Quote Quote by Jow View Post
I am a Roman Catholic and for various reasons I must go to church at least a couple of times a month. Even the most devout get bored in church and I, not being a religious person, get extremely bored. Can you think of anything I could do during church that wont look like I am doing anything. One thing I already do is practice my mandarin in my head (but that is a tad difficult because if I forget a word I can't look through my textbook). I also make fun of things said by the priest, but after a while that gets pretty boring as his homilies tend to be about similar things. Any suggestions would be great, thanks :)
Quote Quote by Jow View Post
I don't have a choice, I must go to church (I go to a Catholic School and I must keep up appearances).
Quote Quote by Jow View Post
The reason that I absolutely must go to church is because tuition is reduced if you are a Catholic. However, my priest has to sign a letter saying I go to Church. And no, I can't change schools, or rather I wont change schools, because the only private schools around (that don't have a +$10 000 a year tuition) are catholic. And yes, I have to go to an independent school because the public schools in my area aren't very good and the teachers go on strike ever second week...
Done. My analysis is that Jow's school is an educational establishment run by the Roman Catholic Church that provides a better quality education than his local public schools at a price that is lower than the local non-Catholic independent schools. Reduced tuition fees at the school are available to members of the Roman Catholic Church and such membership must be validated, eg by a priest confirming the scholar regularly attends Church.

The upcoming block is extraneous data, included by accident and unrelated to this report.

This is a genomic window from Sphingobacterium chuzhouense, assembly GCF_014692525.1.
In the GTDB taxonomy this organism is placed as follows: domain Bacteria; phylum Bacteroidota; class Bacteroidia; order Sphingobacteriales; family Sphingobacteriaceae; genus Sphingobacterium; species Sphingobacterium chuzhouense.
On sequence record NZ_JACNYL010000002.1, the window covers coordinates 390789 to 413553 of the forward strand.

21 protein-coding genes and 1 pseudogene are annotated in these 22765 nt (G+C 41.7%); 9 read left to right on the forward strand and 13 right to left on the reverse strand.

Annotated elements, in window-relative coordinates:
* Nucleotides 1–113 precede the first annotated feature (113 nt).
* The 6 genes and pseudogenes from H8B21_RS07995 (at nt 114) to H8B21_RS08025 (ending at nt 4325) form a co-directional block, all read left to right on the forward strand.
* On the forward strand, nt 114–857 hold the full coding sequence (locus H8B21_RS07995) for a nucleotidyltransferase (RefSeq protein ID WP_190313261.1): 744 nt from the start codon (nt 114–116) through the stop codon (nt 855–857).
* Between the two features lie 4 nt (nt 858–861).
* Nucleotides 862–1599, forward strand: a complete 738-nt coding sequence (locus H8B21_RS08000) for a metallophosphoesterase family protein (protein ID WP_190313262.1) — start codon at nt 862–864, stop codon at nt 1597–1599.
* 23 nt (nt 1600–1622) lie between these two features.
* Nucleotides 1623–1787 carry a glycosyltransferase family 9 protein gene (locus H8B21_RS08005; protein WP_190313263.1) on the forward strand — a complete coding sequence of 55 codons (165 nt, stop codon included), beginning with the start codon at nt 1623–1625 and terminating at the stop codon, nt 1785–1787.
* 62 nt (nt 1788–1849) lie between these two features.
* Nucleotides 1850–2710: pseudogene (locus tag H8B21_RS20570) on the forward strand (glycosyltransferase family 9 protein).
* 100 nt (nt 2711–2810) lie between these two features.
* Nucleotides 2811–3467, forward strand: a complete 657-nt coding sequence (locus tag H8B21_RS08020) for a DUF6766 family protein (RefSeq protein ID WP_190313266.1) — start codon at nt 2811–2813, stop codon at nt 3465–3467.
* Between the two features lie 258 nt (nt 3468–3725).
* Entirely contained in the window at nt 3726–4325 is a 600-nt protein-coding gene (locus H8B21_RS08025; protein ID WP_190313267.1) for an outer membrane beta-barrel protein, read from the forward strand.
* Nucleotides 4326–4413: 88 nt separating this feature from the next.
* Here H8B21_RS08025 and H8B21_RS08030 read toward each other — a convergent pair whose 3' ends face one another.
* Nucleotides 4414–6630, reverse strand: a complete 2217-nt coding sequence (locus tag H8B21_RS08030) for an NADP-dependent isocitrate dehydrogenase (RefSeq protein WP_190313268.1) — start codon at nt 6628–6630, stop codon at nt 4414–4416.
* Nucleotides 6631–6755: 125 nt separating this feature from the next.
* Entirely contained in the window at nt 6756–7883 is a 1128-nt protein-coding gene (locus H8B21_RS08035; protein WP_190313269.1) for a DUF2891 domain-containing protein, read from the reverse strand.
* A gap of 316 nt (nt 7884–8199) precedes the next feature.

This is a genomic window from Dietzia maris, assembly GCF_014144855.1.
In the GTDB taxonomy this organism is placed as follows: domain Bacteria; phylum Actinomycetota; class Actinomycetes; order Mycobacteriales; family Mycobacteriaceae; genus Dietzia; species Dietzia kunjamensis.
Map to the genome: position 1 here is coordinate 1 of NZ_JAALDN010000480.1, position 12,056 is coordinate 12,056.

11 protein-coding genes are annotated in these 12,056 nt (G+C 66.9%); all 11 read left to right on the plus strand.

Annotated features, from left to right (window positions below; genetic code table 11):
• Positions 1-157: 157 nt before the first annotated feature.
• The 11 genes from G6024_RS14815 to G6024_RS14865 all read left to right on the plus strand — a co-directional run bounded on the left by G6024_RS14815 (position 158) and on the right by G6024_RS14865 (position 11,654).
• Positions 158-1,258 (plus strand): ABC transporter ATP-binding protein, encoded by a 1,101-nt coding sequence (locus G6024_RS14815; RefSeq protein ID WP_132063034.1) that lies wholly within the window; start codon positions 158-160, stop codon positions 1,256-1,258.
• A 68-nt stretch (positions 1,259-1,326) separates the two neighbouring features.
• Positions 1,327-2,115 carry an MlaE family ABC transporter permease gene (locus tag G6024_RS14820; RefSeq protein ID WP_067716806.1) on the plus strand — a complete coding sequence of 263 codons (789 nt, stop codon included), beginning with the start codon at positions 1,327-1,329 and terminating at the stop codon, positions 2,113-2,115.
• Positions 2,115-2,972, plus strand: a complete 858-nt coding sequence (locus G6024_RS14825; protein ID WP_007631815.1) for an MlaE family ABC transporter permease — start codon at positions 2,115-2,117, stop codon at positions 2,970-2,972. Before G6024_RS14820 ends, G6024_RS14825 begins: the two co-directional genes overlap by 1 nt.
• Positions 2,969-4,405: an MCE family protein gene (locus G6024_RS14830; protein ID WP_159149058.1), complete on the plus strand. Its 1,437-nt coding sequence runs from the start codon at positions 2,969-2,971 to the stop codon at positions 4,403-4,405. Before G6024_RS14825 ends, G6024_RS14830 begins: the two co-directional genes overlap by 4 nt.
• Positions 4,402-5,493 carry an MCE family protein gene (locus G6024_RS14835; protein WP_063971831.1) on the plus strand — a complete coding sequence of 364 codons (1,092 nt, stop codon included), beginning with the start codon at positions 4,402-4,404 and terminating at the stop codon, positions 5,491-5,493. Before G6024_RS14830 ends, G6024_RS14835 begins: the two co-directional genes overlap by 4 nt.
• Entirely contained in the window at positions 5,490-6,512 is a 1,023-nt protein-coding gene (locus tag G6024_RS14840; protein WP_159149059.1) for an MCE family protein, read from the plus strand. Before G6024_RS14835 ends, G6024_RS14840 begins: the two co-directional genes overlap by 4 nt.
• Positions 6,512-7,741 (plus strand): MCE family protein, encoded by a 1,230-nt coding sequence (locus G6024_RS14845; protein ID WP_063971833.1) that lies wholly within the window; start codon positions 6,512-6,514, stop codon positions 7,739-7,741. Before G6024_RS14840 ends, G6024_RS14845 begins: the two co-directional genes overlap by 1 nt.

... so you have a better understanding of the school he goes to.
My understanding is no different from the first time I read his posts. Could you please rephrase his posts in such a way that I can gain the "better" understanding of his school that you refer to?

Your hostility is entirely unjustifiable and unrealistic.
What hostility? Why would such putative hostility be unjustifiable and why would it be unrealistic?
NemoReally
#53
Jan18-13, 04:28 AM
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Quote Quote by Evo View Post
He's not obtaining anything by deception, HE'S ROMAN CATHOLIC!

His opening sentence in his first post.
Quote Quote by Jow View Post
I am a Roman Catholic and for various reasons I must go to church at least a couple of times a month. Even the most devout get bored in church and I, not being a religious person, get extremely bored. ...
Quote Quote by Jow View Post
Don't worry, after 11.5 years of Catholic school, my knowledge of the good book and Catholic theology is formidable, though, I haven't found a good use for it, other than being able to anticipate the arguments made by Christians.
Jow then claims to be non-religious which falsifies his claim to be a Roman Catholic; this view is supported by his lack of identification with "Christians" in the second quote and by the general tenor of his comments.

Quote Quote by Evo View Post
Once again, he didn't steal anyone's place at a catholic school, he's CATHOLIC.
The facts as presented do support an argument that Jow necessarily stole somebody's place, nor gained a place by deception, but they do support a view that he is practising deception by obtaining educational services at reduced cost by pretending to be religious.
NemoReally
#54
Jan18-13, 04:50 AM
P: 194
Quote Quote by Ryan_m_b View Post
I don't buy this compassion. It's not akin to stealing from a shop, it's akin to buying something from a shopkeeper who will only sell to football fans which you pretend to be.
No it's not. It is nearer to obtaining a fan discount from the shopkeeper, which discount comes from the shopkeeper's income, and for an attractive item that is in limited supply.
All actions should be waited against their reward and harm and I don't see the harm in this one.
You have already shown that you do not know the overall rewards and harm. The Church has invested in a person from whom they can expect no future organizational contribution (you would need to ask the question of the Church to determine what, if any, harm they believe they have suffered). Jow has learned that it's OK to deceive people if it gets you what you want. Furthermore, in these days where one has to be careful what one writes on the internet, then a putative employer who does an internet search on Jow, and finds this out, may decided that his ethics are not of the standard that they require (or they may decide he's just what they're looking for ...).